Steve Jobs has apparently claimed that a patent pool is being assembled to "go after" Ogg Theora, the open source video codec used by the latest browsers from Google, Mozilla, and Opera.
The claim was made in an email the Apple CEO appears to have sent in response to an open source software advocate who questioned Apple's attachment to the patented H.264 codec.
On Thursday, Hugo Roy, an activist with the Free Software Foundation Europe, sent an email to Steve Jobs in response to the Apple CEO's much-discussed open letter on Adobe Flash. The note praised Jobs for his letter - in which he reiterated the company's commitment to HTML5 and other "open standards" - but Roy also made a point of telling Jobs that such talk of open standards should not include H.264.
"May I remind you that H.264 is not an open standard?" Roy wrote in a missive also posted to the web. "This video codec is covered by patents...This is why Mozilla Firefox and Opera have not adopted this video codec for their HTML5 implementation, and decided to choose Theora as a sustainable and open alternative."
Roy sent his note to what is believed to be Steve Jobs' email address - email@example.com - and three hours later, he received a reply.
"All video codecs are covered by patents," read the reply. "A patent pool is being assembled to go after Theora and other 'open source' codecs now. Unfortunately, just because something is open source, it doesn't mean or guarantee that it doesn't infringe on others patents. An open standard is different from being royalty free or open source."
The email's headers indicate the message did indeed come from Jobs - the Apple boss has sent several emails of late that have turned up on the web - and Roy tells The Reg he has no reason to believe that the email is less than genuine.
In the email, Jobs does not say who is assembling the alleged patent pool or what patents are involved or what "other 'open source' codecs" he's referring to. And it's unclear whether Apple is part of the pool. But the prospect of such an attack is of grave concern the open source world.
"Multimedia codecs are one of the worst patent minefields out there, enforcement is aggressive and there's no such thing as a video standard 100% unencumbered by patents," Florian Mueller, another open source advocate, says in an email to The Reg. "There are too many software patents out there to perform reliable clearance and patent offices often grant new patents on old ideas."
Ogg Theora is based on the VP3 codec, which was released into the public domain by On2 Technologies in 2001 under an irrevocable free license. Mozilla, Google, and Opera tried to make it part of the HTML5 standard, but they faced hefty opposition from Apple. As it stands, the HTML5 video standard does not specify a codec, so browser makers are free to use whatever codec they like.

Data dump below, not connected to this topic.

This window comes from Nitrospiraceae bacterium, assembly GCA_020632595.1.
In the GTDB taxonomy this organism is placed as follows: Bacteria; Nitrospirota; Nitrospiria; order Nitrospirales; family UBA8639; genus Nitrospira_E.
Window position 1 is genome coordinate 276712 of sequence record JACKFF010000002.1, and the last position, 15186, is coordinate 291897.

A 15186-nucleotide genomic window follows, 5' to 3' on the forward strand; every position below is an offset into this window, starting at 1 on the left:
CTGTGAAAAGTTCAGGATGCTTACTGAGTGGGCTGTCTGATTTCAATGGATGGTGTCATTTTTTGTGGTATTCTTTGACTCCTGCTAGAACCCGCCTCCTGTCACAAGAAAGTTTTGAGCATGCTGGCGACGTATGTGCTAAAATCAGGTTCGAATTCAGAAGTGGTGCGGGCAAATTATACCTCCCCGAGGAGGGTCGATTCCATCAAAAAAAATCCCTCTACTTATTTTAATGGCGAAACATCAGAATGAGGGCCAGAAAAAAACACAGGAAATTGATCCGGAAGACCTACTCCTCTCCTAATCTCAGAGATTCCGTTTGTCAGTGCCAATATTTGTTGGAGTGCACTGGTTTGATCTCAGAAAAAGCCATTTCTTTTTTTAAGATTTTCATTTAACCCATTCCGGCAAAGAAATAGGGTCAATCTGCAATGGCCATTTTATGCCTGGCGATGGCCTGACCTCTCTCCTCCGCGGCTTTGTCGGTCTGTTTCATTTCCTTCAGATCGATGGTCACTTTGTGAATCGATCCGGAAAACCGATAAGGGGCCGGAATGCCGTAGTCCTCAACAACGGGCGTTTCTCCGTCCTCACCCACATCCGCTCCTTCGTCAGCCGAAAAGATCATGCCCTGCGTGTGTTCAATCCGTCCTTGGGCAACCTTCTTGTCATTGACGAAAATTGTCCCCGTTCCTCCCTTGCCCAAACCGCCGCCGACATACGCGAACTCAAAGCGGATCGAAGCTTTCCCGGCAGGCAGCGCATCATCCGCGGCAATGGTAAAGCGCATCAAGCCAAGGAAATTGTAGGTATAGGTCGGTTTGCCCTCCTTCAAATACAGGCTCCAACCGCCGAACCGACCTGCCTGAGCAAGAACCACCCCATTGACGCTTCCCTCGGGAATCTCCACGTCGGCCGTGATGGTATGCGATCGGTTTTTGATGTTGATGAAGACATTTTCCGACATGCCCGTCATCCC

Mozilla, Firefox, and Opera use Ogg. Apple's Safari uses H.264. Google uses both. And though Internet Explorer 8 does not support the HTML5 video tag, Microsoft will include H.264-happy HTML5 with IE9. Today, with a blog post, Microsoft also argued that the rights to "other codecs are less clear."
Google recently acquired On2 Technologies, and it's rumored that the company will open source the latest On2 codec, VP8, to create a license-free codec that offers better performance than Ogg. Google has said that it hasn't adopted Ogg exclusively because it's not fast enough for a site like YouTube.
H.264 is licensed by MPEG LA, which controls a patent pool around the technology, and Apple is a contributor to the H.264 patent pool. Presumably, in his email, Jobs is referring to some other pool. But it's worth noting that in the past, the MPEG LA has said it "believes" that Ogg infringes at least some of its patents.
Apple has said in the past that it avoids Ogg because of an "uncertain patent landscape." But this is the first mention of a pool designed to "go after" the open source codec. The company has also indicated that it prefers H.264 because Ogg has limited hardware support.
Even if you set the mystery patent pool claim to one side, the alleged Jobs email doesn't do much to clarify Apple's position. "I'm completed confused by it," Roy tells The Reg. The last sentence of the email - "an open standard is different from being royalty free or open source" - is a truth that doesn't really respond to what Roy was trying to say in his original note. And he questions why Jobs would even respond.
But in recent days, the man has exhibited what would seem to be a compulsive tendency to answer his critics. ®